In a memo, the Council on Foreign Relations (CFR) warns a China-India conflict could endanger US interests.
"US policymakers should expand India's access to US high- tech weapons systems in ways designed to discourage Indian military adventurism that would provoke a hostile Chinese reaction. US arms sales should help India deter Chinese (and Pakistani) provocations, defend India's borders, and clarify the US commitment to long-term strategic partnership," wrote Daniel Markey, CFR adjunct senior fellow for India, Pakistan, and South Asia.
Although a large-scale conflict between China and India is unlikely, persistent suspicions and border disputes could have dire consequences, it said.
"A border clash could inflict dozens of casualties, jolt global markets, hurt regional economic growth, and undermine cooperative China-India efforts on regional and global issues of concern to the United States," Mr Markey said.
A dispute at the India-Pakistan border could, for example, lead to a potential spillover in the region.
"Given that Pakistan has failed to dismantle the terrorist groups most likely to attack India, such as Lashkar-e-Taiba (LeT) and its affiliates, and that Indian defences against terrorism can never be foolproof, another major strike is a realistic possibility, "writes Mr Markey.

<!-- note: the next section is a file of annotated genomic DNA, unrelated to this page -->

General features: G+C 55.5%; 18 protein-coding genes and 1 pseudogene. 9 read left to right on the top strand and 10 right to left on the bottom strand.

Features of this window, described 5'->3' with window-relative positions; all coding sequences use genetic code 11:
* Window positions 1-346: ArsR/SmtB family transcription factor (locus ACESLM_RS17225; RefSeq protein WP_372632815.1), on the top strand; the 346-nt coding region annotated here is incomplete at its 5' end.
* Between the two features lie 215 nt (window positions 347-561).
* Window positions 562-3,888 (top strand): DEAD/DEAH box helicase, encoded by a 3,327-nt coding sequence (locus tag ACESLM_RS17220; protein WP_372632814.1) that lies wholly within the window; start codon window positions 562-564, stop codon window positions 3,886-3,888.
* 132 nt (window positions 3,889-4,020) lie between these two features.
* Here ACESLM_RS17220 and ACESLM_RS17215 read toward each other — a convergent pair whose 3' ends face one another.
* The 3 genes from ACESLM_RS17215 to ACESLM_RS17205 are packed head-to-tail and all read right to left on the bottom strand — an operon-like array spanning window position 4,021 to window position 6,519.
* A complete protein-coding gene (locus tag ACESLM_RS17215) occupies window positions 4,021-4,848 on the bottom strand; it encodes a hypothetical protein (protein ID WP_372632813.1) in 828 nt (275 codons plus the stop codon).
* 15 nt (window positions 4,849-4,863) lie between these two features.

"Moreover, even under normal circumstances China's desire to demonstrate its regional military superiority and maintain Pakistan as an ally suggests that China would take military action to help Pakistan escape any significant defeat at India's hands," the memo said.
In the memo, Mr Markey recommends that US policymakers maintain and expand the US military presence in the Indo-Pacific region.
"To keep pace with China in the Indo-Pacific, the United States should consider a combination of new strategies and larger naval budgets for weapon systems to maintain presence and reassure allies and partners like India," it said.
"President Obama should invite his Chinese and Indian counterparts to a trilateral summit to set the terms for subsequent working-level trilateral meetings and, if successful, to establish a permanent forum for the world's three most populous states," Mr Markey said.